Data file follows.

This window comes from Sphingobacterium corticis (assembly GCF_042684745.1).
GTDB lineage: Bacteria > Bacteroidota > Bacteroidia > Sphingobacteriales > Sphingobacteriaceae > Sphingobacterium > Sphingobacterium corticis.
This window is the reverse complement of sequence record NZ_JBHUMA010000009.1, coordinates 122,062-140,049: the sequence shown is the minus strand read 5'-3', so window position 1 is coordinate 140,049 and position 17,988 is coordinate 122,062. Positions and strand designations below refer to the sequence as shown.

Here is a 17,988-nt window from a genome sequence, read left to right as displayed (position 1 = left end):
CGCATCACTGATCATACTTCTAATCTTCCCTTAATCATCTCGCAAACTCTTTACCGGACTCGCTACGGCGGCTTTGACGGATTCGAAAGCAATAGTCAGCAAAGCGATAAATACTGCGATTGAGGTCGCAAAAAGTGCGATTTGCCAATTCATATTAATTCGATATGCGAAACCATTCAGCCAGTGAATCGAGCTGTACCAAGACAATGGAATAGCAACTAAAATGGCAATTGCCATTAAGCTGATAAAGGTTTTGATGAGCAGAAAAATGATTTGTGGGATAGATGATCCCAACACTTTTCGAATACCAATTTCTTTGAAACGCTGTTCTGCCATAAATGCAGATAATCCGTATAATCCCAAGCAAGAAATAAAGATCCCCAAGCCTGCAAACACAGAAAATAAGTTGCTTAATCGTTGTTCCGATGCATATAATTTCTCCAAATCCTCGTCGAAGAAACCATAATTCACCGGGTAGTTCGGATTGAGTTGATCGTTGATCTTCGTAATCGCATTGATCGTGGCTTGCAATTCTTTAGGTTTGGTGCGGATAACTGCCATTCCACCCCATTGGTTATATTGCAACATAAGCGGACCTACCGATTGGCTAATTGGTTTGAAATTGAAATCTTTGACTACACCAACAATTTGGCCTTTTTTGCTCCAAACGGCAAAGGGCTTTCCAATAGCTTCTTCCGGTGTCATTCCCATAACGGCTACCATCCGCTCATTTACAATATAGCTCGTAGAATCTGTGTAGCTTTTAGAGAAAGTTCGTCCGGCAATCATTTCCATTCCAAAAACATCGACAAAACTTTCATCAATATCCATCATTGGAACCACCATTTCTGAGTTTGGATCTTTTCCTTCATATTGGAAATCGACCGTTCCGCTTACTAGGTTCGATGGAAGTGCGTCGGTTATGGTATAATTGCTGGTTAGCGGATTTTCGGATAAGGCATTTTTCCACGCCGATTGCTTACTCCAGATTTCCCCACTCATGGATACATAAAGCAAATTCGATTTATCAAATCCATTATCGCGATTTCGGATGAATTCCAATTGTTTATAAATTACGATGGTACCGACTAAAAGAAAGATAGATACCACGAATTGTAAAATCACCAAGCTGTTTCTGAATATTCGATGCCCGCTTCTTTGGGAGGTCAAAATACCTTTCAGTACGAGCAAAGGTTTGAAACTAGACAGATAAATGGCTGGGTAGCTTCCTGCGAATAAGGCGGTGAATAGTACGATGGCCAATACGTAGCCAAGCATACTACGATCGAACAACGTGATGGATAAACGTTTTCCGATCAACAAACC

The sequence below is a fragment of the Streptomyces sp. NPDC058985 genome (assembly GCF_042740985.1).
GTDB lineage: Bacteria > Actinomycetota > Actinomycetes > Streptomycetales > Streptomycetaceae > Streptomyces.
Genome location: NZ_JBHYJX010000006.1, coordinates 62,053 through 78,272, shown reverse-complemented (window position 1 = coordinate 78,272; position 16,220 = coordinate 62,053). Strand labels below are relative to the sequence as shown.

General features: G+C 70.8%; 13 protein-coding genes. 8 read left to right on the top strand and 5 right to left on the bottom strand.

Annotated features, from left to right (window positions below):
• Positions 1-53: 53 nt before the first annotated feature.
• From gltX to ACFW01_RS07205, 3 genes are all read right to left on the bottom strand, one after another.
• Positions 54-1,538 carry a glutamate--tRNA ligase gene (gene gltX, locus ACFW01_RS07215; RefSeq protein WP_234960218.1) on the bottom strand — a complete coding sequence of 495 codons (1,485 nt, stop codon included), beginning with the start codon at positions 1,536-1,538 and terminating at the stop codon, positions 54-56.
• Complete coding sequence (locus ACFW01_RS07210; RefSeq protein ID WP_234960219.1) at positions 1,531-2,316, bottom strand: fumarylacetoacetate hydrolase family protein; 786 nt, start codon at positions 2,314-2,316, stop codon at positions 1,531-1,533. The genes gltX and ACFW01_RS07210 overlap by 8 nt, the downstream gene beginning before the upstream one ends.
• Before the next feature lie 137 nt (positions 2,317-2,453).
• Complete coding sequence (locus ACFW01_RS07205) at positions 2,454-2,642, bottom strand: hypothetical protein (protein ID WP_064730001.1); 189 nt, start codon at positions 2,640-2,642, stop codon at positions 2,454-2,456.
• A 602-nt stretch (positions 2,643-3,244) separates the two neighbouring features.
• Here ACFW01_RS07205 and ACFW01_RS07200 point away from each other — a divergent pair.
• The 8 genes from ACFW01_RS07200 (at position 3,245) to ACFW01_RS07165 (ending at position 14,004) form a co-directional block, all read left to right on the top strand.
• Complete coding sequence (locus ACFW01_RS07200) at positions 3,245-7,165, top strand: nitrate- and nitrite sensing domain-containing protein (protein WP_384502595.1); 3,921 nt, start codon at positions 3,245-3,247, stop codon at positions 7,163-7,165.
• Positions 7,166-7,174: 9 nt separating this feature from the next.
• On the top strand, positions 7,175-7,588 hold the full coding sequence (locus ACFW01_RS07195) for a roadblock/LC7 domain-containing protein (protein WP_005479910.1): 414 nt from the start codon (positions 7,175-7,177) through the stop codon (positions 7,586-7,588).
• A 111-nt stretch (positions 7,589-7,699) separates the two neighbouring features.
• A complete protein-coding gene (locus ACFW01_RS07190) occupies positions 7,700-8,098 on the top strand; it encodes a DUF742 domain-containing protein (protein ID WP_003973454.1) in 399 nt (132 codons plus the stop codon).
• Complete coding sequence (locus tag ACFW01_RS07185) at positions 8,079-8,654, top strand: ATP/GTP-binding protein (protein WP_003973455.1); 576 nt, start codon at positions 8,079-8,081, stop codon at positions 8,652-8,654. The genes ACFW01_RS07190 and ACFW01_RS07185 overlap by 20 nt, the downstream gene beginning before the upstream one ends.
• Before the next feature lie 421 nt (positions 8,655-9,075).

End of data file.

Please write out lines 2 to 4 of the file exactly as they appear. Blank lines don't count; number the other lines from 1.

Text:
GTDB lineage: Bacteria > Bacteroidota > Bacteroidia > Sphingobacteriales > Sphingobacteriaceae > Sphingobacterium > Sphingobacterium corticis.
This window is the reverse complement of sequence record NZ_JBHUMA010000009.1, coordinates 122,062-140,049: the sequence shown is the minus strand read 5'-3', so window position 1 is coordinate 140,049 and position 17,988 is coordinate 122,062. Positions and strand designations below refer to the sequence as shown.

Here is a 17,988-nt window from a genome sequence, read left to right as displayed (position 1 = left end):